Patients. Nine patients with CML in chronic phase (one at diagnosis and eight on HU, two in second chronic phase after relapse postallograft) and three normal individuals were studied in the first series of experiments (clonogenic assays at 1.0 μmol/L). BCR-ABL status in individual colonies grown in the presence of 1.0 μmol/L CGP57148B was studied in five of these patients and in three additional patients (one at diagnosis, one on HU, and one off HU at the time of study). Six CML patients in chronic phase (three at diagnosis, two on HU, and one off HU at the time of study) and six normal individuals were investigated in the clonogenic assays at graded concentrations of CGP57148B. All patients and normal individuals provided informed consent for these studies.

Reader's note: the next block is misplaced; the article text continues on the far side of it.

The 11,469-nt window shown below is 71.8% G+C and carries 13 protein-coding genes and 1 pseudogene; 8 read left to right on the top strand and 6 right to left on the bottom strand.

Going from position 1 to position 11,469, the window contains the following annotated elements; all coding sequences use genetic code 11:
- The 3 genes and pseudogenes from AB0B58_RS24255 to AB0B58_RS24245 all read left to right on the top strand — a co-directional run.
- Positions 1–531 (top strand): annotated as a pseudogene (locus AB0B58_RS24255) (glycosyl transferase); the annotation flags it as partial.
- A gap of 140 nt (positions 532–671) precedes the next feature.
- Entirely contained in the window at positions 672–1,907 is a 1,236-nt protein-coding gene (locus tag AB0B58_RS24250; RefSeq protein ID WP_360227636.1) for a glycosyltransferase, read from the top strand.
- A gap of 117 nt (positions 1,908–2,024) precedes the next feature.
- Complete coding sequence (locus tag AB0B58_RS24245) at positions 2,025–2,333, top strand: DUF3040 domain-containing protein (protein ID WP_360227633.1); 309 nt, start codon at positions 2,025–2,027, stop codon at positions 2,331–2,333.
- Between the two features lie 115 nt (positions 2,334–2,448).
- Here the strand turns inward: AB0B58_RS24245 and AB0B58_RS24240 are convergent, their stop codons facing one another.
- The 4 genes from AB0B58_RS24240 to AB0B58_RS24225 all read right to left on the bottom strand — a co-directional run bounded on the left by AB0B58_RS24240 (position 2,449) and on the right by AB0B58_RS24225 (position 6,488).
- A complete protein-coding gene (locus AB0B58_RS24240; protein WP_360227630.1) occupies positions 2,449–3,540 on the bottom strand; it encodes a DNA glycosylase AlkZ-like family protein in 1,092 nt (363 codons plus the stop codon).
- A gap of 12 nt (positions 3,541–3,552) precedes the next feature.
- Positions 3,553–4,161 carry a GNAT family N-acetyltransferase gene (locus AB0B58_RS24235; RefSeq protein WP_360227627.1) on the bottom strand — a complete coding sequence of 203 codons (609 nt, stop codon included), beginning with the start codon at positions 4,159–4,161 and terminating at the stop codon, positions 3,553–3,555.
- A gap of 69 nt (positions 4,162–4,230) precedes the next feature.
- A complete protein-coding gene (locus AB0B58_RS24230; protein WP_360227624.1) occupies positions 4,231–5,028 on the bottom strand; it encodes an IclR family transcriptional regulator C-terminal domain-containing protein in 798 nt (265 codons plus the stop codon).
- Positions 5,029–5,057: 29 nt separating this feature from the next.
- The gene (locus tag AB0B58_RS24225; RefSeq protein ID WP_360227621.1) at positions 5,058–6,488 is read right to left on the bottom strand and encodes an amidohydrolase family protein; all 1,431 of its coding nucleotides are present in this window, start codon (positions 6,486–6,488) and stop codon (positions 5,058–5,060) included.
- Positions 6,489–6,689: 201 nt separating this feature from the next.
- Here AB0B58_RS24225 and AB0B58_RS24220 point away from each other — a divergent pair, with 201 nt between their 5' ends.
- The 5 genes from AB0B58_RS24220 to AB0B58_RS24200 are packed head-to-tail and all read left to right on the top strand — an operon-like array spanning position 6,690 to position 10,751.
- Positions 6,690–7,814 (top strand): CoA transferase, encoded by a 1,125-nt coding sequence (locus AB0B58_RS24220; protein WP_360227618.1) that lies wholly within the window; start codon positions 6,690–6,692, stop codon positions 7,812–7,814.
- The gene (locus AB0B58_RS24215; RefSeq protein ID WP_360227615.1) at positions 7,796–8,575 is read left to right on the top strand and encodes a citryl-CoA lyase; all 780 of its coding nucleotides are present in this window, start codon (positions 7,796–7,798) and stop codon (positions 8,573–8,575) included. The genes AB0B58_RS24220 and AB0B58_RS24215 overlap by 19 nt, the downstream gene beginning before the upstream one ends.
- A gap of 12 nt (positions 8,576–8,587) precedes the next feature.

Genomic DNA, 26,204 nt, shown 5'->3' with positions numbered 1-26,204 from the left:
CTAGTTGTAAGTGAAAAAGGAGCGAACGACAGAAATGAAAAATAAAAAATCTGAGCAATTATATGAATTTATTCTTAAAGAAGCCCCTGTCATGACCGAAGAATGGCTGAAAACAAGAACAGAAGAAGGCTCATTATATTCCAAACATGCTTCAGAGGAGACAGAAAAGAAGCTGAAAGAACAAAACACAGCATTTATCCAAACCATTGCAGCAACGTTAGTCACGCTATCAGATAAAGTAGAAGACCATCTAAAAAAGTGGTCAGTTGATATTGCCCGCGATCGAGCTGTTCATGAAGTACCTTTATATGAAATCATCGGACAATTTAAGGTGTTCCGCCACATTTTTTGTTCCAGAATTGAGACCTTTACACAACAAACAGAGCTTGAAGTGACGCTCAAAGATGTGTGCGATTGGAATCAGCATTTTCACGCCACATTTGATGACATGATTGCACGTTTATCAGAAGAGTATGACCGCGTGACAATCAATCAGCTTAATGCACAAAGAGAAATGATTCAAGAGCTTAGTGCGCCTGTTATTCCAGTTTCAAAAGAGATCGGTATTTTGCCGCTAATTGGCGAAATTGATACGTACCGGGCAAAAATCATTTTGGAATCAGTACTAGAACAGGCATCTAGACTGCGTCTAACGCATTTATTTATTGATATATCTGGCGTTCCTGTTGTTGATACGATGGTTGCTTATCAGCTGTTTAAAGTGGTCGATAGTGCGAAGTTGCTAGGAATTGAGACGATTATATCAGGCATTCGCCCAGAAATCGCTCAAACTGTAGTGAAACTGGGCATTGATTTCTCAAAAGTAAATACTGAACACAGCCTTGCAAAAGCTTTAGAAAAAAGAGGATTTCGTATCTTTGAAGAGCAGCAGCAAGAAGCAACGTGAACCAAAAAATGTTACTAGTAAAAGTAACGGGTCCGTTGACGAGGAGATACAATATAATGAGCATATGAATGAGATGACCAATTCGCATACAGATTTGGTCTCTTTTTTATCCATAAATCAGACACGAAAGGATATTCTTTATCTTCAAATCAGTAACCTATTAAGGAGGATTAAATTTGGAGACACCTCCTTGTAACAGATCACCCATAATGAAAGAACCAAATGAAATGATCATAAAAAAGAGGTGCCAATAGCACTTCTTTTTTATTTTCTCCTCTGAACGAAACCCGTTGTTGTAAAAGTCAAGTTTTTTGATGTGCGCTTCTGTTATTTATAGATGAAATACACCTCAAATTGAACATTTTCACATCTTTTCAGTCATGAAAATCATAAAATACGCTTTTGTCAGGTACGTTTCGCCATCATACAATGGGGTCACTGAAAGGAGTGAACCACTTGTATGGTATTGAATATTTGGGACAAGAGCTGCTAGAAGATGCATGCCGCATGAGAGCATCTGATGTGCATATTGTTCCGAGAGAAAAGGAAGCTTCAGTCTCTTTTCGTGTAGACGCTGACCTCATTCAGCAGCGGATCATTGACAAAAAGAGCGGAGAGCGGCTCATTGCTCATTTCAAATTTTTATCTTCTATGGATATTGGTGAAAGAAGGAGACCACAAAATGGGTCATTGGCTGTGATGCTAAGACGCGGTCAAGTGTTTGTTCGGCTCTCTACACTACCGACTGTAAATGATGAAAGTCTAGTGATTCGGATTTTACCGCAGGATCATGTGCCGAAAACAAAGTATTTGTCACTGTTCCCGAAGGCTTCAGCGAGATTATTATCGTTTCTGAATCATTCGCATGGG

Tyrosine kinase inhibitors. CGP57148B16 was kindly provided by Novartis (Basel, Switzerland). AG490 and AG879 were purchased from Alexis Ltd (Bingham, UK). A 10-mmol/L stock solution of CGP57148B in distilled water was prepared, from which a series of dilutions were made. Stock solutions in dimethylsulfoxide were prepared from AG490 and AG879, from which fresh working solutions were prepared in RPMI medium before the experiments.

Fig. 1.

Effect of increasing concentrations of CGP57148B on formation of colonies derived from NBM (n = 6) and CML (n = 6). (A) Day 7 CFU-GM; (B) day 14 CFU-GM; (C) day 14 BFU-E. Vertical bars show 1 SD.

Fig. 2.

Effect of increasing concentrations of CGP57148B on formation of day 14 BFU-E derived from CML in adherent-depleted v nondepleted MNCs. Vertical bars show 1 SD.